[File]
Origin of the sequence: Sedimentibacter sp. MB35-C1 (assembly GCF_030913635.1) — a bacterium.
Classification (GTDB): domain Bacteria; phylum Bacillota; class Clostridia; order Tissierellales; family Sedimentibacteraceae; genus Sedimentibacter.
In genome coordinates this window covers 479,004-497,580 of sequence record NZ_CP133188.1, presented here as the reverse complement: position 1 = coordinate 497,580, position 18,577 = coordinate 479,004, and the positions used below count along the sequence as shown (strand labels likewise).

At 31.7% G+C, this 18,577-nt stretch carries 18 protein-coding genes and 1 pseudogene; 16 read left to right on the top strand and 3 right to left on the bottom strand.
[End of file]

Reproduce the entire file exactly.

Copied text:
Origin of the sequence: Sedimentibacter sp. MB35-C1 (assembly GCF_030913635.1) — a bacterium.
Classification (GTDB): domain Bacteria; phylum Bacillota; class Clostridia; order Tissierellales; family Sedimentibacteraceae; genus Sedimentibacter.
In genome coordinates this window covers 479,004-497,580 of sequence record NZ_CP133188.1, presented here as the reverse complement: position 1 = coordinate 497,580, position 18,577 = coordinate 479,004, and the positions used below count along the sequence as shown (strand labels likewise).

At 31.7% G+C, this 18,577-nt stretch carries 18 protein-coding genes and 1 pseudogene; 16 read left to right on the top strand and 3 right to left on the bottom strand.